Barbadian students in Cuba were spared the worst as Hurricane Matthew battered the country with torrential rains and 145 mph winds last night.
No deaths were reported, but a massive storm surge with waves as high as 26 feet toppled apartment buildings and washed out bridges on the island’s northern coast, according to news reports.
State-run television channel Cubavision said more than a million Cubans were evacuated from their homes.
However, there was little to worry about in the eastern provinces of Guantanamo, as well as Las Tunas, which together with Santiago de Cuba, are home to eight of the 17 Barbadians studying in the Spanish-speaking Caribbean nation, according to the students.
One fifth-year medical student described the experience as “anti-climactic”, explaining that it was not as bad as they had anticipated.
“We were expecting serious heavy rains and winds and stuff, but like I said it seemingly passed very, very calm. We had intermittent showers and that was it,” the student, who requested anonymity, told Barbados TODAY by telephone.
According to the student, six Barbadians weathered the storm in a basement at their university, and the necessary measures were taken by the Cuban authorities to ensure everyone was accounted for.
“They told us to pack our stuff and in case of emergency when the hurricane actually reached, we would all go downstairs. They made the students who lived outside come back in for their safety so they would have a head count of all of us.”
Another student, who had not experienced the full brunt of a hurricane, said years of dealing with at home made it easy for him to prepare for Matthew.
“I was over prepared. We don’t have experience of actually taking a hurricane [direct hit] but we already have enough experience to know how to prepare for one, what to do and what not to do,” the medical student, who also requested anonymity, said.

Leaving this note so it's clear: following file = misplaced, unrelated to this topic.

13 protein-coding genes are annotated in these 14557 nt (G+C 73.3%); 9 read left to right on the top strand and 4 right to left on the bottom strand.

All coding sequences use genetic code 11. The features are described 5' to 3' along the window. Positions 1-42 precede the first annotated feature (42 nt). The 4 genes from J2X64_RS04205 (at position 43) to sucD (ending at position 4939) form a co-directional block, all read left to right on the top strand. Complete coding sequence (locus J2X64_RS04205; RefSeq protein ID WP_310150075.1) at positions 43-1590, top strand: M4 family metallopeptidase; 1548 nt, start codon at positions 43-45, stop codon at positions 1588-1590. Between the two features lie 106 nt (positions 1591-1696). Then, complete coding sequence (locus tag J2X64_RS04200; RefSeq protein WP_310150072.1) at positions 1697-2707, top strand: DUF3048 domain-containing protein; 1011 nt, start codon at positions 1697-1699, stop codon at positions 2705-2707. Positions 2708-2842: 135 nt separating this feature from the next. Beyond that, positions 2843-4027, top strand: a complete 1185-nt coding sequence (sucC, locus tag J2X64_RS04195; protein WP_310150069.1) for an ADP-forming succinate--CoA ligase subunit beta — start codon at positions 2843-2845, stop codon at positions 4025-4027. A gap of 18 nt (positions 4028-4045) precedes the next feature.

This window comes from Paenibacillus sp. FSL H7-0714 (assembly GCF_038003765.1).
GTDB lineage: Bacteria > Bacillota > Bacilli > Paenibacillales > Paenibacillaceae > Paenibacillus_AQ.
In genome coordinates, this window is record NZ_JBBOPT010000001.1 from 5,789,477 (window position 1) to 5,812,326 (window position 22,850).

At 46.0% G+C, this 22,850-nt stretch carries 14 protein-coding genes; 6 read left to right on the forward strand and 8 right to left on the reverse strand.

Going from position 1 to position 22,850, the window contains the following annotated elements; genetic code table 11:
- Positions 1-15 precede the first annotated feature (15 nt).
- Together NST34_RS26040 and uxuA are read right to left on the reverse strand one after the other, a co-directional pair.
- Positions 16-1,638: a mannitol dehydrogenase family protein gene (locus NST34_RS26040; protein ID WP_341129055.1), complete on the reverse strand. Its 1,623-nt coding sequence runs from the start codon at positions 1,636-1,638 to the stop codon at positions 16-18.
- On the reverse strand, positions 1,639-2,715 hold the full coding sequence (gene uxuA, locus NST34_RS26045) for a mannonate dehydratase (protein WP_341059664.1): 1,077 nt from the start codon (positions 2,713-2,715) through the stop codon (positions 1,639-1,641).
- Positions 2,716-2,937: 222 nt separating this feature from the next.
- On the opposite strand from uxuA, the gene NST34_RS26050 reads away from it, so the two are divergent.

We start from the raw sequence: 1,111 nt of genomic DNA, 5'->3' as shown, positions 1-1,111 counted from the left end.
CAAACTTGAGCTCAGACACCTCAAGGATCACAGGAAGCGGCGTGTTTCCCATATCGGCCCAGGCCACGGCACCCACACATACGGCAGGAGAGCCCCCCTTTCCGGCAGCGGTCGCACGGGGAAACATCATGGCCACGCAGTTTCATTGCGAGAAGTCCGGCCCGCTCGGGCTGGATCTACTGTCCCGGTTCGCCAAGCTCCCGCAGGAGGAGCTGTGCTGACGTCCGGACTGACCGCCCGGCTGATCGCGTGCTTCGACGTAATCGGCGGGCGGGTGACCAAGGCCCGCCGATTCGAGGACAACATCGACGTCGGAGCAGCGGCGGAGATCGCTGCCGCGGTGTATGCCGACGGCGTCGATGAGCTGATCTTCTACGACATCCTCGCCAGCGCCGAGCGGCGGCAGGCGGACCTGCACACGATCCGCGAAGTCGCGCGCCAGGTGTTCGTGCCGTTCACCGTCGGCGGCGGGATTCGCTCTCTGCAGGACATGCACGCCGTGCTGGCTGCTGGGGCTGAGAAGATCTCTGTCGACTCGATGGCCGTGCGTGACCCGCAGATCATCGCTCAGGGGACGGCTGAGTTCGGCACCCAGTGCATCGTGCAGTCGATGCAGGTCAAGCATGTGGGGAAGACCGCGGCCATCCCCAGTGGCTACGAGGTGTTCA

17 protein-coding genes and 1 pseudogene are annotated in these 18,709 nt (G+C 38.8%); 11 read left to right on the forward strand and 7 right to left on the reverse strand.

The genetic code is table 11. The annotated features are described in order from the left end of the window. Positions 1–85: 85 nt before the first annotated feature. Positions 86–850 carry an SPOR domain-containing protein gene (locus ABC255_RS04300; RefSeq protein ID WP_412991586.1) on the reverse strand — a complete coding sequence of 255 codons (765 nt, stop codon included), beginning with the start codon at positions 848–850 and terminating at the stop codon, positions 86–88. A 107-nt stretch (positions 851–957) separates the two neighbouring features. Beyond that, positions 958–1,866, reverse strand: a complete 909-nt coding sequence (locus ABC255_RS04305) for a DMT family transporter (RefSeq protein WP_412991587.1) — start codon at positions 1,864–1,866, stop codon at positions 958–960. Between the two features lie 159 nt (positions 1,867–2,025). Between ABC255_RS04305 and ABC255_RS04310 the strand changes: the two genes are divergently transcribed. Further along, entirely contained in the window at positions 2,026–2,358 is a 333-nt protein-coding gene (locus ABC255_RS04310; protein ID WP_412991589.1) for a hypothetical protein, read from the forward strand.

Overall, he said, people appeared not to take the storm too seriously in the initial stages.
However, once it became clear the country would be affected and the storm intensified, the mood changed, he said.
“They were all very relaxed in the first couple days, say Saturday and Sunday. Everybody was like, ‘oh, just a system coming’. But then Monday it came and they realized the severity of the situation, then they started to worry. There was a lot of panic, a lot of people running around trying to get things, boarding up stores.”
The student said the major concern for the Barbadians was that everything would be in place to ensure their safety.
“We weren’t scared but we wanted to know what the preoccupation of the country on our part was, whereas some students were evacuated to Havana which is a safer zone . . .
“We wanted to know, are we going to be evacuated? Are they putting things in place for us in case anything happens? That was our main concern,” he explained.
Cuba’s hardest hit region was Baracoa, a municipality of 80,000 near the eastern tip of the island, where high winds and massive waves destroyed dozens of homes, left hundreds of others damaged, knocked out electricity and cut off roads to the city overnight, according to The Associated Press.